(Some updates below)
The two parties that jointly rule in the current German federal government competed against each other in two state assembly elections Sunday, Hesse and Lower Saxony.
In Hesse, the Christian Democratic party of the federal Chancellor (PM), Angela Merkel, suffered a major blow, dropping from 49% in 2003 to 36.5% today, according to exit polls. The other federal co-governing party, the Social Democrats, won 37%. (Yes, another super-close election!) The race for third place, between two parties that would each be the preferred partner of one of the main parties, is also close. It appears the Free Democrats are on around 9% and the Greens around 8%. Whether either potential coalition has garnered a majority of seats will depend, in part, on whether the Left party clears the 5% threshold. If it does, the state might end of up with a grand coalition mirroring the federal one. If it does not, the wasted votes could put one of blocs over the 50% mark in the state assembly.
The Christian Democrats in Hesse campaigned on tough-on-crime and anti-immigrant themes. The Social Democrats, according to a report I saw Friday on DW-TV (via Link TV), focused on the national minimum wage. I emphasize “national” because it is telling about how nationalized German politics is, despite the federal system, that a state election campaign would evidently turn on a national policy matter. (Crime and immigration, on the other hand, could be seen as partly national and partly local.)
Meanwhile, in Lower Saxony, the Christian Democrats also did rather poorly, compared to 2003: 43%, down from 48%. But, along with their current partner, the Free Democrats, they will retain control of the government. The Social Democrats likewise did poorly in Lower Saxony: 30% (previously 33%), which DW calls the party’s second worst showing in state elections in recent years.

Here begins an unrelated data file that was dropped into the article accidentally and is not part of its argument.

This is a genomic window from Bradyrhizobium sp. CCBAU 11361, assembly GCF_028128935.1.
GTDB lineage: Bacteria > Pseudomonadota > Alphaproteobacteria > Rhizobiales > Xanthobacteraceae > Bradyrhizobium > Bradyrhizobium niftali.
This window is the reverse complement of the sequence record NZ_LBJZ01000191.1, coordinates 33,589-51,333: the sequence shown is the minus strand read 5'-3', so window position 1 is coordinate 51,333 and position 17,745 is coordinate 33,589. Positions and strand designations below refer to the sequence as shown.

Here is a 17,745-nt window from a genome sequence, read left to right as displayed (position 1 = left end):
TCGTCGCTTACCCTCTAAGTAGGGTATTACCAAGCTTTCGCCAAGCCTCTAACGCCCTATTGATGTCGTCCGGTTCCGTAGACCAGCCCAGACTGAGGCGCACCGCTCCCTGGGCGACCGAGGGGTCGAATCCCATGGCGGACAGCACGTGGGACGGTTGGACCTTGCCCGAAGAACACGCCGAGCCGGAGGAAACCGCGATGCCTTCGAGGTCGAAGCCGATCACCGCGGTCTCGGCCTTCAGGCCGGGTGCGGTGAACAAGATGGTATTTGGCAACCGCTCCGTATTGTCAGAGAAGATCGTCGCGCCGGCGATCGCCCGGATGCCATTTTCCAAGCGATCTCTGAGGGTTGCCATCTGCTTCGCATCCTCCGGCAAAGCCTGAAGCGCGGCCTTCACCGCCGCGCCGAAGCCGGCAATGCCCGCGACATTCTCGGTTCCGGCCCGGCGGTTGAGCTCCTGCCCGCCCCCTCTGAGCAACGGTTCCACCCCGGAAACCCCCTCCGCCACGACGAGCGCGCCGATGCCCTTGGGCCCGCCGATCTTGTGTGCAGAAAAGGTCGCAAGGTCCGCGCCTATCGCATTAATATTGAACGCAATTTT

The Left also is on the cusp of the threshold in Lower Saxony. In either state, it would be a first: The Left party did not exist in 2003; as the (small s, small d) social-democratic faction had not yet broken off from the right-drifting Social Democratic Party and joined up with the Party of Democratic Socialism. The latter was competitive mainly in the eastern states it formerly ruled.
Federal elections are not due until September, 2009, but these state elections will be much interpreted for whatever clues they may hold for national politics.
Majority: 56, hence possible:
(The latter is unlikely, though some chance of a Left-supported minority government.)
Note: I changed the title, as whether the result in Hesse is a setback to Merkel herself is very much debatable. The CDU leader in Hesse is considered a rival to Merkel. One suspects she is not too sad, really. On the other hand, the big gains by both the SPD and the Left can’t cheer her up too much.